Interesting findings & case studies on commonly misunderstood and mystery images
Hongwu porcelain with underglaze blue and underglaze red decoration has been the treasure from the beginning of Ming Dynasty which was established by Emperor Taizu Zhu Yuanzhang.
Have you ever wondered why the image of the prunus has been a popular motif in Chinese decorative art? Why do Chinese literati love to write poems about plum blossoms and paint them in their art works? Dr Yibin Ni will explain to you the symbolic meanings of the prunus and how scholar-artists started to relate themselves to the prunus from the Song dynasty onward.
2022 is the year of Tiger according to Chinese lunar calendar. Dr Yibin Ni has conducted a research overview of the pictorial representation of the tiger in the background of Chinese culture and history, from the origin of its motif in relics to various artistic forms in traditional decorative arts over the past three thousand years.
‘福 fu’, a Chinese character bearing an auspicious meaning of ‘good fortune’, has been used often in Chinese decorative arts. Dr Yibin Ni will tell you some interesting stories related to this character and how the intended meaning is represented in various art forms.
Chinese people deeply respect the elderly and traditionally consider a long existence to be one of the most important blessings in a person’s life. Here are many examples of how artists have combined a variety of longevity symbols to reinforce the potency of this concept.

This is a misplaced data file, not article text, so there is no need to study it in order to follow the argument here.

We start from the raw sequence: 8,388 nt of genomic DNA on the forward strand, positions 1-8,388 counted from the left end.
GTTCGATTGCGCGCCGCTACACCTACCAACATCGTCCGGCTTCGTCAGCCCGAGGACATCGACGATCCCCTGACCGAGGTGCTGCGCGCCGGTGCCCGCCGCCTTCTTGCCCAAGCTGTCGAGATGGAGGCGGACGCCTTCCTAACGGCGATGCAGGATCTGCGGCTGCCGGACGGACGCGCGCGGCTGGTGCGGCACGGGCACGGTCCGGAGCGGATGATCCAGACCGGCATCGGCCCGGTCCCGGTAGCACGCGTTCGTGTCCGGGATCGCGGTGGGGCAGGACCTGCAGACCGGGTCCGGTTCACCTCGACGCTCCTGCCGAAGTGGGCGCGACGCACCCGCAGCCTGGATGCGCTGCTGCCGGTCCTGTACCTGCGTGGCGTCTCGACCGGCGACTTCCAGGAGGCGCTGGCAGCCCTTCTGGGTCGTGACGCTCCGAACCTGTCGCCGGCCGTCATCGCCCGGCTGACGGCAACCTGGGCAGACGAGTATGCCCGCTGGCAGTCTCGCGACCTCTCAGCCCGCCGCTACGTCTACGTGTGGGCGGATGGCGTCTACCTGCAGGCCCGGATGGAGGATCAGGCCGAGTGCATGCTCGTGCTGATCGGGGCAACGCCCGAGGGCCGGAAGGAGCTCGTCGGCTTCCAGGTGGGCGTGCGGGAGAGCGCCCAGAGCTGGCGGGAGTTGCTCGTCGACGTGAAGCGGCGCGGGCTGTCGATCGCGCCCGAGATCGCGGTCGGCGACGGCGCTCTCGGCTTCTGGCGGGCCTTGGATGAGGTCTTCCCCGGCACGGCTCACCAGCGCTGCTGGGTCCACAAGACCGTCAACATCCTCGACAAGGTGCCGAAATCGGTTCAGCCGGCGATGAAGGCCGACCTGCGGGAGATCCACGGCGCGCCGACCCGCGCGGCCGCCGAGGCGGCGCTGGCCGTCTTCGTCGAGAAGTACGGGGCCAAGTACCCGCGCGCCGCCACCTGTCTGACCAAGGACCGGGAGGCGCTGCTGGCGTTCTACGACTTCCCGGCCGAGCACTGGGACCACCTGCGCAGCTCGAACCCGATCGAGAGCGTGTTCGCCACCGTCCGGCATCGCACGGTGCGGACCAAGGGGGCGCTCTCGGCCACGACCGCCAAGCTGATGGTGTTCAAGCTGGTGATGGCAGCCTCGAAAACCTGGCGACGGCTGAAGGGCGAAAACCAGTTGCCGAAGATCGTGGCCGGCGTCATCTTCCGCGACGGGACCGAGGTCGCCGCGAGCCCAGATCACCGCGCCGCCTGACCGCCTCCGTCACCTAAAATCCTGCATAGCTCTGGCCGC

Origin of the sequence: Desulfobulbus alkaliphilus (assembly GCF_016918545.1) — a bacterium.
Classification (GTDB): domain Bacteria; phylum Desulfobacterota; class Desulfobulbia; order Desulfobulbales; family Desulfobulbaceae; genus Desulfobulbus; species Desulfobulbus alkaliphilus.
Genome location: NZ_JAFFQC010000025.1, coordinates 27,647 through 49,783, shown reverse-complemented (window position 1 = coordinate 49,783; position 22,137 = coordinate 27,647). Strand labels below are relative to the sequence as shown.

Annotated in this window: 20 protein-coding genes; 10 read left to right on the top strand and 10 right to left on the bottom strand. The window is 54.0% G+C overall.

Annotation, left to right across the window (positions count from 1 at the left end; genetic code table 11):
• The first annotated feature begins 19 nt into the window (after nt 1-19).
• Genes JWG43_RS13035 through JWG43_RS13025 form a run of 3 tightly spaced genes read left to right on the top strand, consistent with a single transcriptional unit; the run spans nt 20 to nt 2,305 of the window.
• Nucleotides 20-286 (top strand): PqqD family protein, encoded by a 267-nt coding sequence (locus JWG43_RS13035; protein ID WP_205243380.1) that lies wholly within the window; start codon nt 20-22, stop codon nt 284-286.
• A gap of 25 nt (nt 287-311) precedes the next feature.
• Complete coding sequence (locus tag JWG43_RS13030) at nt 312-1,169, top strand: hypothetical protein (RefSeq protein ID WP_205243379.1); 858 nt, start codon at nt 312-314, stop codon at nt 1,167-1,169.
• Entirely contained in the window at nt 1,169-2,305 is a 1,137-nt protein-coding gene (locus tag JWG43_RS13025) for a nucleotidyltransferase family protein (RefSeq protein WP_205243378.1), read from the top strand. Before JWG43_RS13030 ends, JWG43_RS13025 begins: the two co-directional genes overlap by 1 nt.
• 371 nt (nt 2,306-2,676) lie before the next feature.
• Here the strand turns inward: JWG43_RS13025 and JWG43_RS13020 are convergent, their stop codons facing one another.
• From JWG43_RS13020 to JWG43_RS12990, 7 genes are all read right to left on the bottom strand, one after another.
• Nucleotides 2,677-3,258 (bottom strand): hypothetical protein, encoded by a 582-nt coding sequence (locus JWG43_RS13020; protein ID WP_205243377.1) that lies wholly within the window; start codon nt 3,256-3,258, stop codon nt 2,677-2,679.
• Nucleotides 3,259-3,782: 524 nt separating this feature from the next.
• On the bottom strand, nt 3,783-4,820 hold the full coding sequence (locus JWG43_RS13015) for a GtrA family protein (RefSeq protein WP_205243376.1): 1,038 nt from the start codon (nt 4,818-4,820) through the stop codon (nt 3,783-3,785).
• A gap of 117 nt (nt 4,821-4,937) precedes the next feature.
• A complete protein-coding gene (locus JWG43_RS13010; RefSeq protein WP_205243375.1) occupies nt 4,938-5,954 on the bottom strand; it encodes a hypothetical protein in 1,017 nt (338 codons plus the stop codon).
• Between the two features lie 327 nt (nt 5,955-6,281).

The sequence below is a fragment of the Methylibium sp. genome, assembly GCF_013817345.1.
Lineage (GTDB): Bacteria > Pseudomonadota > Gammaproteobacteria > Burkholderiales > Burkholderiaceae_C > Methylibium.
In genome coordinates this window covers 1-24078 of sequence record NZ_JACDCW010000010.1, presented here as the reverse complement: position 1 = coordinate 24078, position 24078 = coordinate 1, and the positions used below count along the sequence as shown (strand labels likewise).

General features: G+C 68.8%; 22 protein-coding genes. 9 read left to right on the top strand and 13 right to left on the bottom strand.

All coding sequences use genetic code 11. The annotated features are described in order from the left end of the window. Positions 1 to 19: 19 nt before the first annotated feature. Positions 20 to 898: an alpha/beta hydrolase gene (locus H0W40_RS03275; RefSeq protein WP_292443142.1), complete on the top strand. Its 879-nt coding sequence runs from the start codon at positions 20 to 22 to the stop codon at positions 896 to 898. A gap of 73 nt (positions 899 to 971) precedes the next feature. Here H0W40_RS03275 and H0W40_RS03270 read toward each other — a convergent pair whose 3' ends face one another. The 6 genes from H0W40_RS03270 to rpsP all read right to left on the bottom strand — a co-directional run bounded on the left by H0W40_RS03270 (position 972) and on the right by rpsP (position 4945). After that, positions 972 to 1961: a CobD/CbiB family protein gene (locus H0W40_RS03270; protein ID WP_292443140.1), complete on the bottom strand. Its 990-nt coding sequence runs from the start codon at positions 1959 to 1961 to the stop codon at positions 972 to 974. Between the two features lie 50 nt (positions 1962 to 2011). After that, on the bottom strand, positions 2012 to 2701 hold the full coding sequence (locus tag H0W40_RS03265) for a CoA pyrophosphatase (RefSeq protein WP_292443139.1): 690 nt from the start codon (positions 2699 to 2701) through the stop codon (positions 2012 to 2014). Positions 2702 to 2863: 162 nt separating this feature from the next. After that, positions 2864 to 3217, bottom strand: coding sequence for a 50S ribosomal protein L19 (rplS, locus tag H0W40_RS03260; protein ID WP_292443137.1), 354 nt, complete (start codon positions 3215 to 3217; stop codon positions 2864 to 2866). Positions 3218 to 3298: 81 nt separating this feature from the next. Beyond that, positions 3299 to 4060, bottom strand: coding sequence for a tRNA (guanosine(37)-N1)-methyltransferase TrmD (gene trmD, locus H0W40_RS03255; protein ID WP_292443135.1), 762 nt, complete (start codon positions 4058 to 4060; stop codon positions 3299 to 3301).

In Chinese culture, the Mid-Autumn Moon Festival is related to the legendary fairy Chang E, the Moon Goddess. We often see a hare, her loyal companion, and an osmanthus tree in the picture with her against a background of the Moon Palace. However, why does Chang E often hold an osmanthus sprig, and what does she have to do with scholars attending civil-service examinations? Let’s invite Dr Yibin Ni to explain to you with his interesting literary research findings.
Celebration of Qixi Festival: The Weaving Maiden and the Herd Boy Reuniting on the Chinese Valentine’s Day
On the seventh day of the seventh month of the lunar Chinese year, young men and women will celebrate their traditional ‘Valentine’s Day’, Qixi Festival (七夕节). The custom can be traced back to an ancient story.
On Duanwu Festival, Chinese people have a variety of practices, such as drinking rice wine sprayed with realgar powder and hanging images of the Heavenly Master on the lintel. Where did this tradition come from and how were these practices depicted on various artefacts? Here are Dr Yibin Ni’s explanations.
The following article is a discussion of the substitution of a mythical beast for a horse as Grand Duke Jiang’s mount on three classic porcelain vases adorned with the same story scene of ‘Bo Yi and Shu Qi Trying to Stop the Mighty Zhou Army’. It focuses on the origin and evolution of the two disparate but homophonic expressions ‘Sibuxiang’ in late imperial China and clarifies the terminological confusion in the contemporary world.
Dr Yibin Ni has discussed the differences of symbolic meanings of lily between Western and Chinese cultures in his unique research, bringing new insight into pictorial art.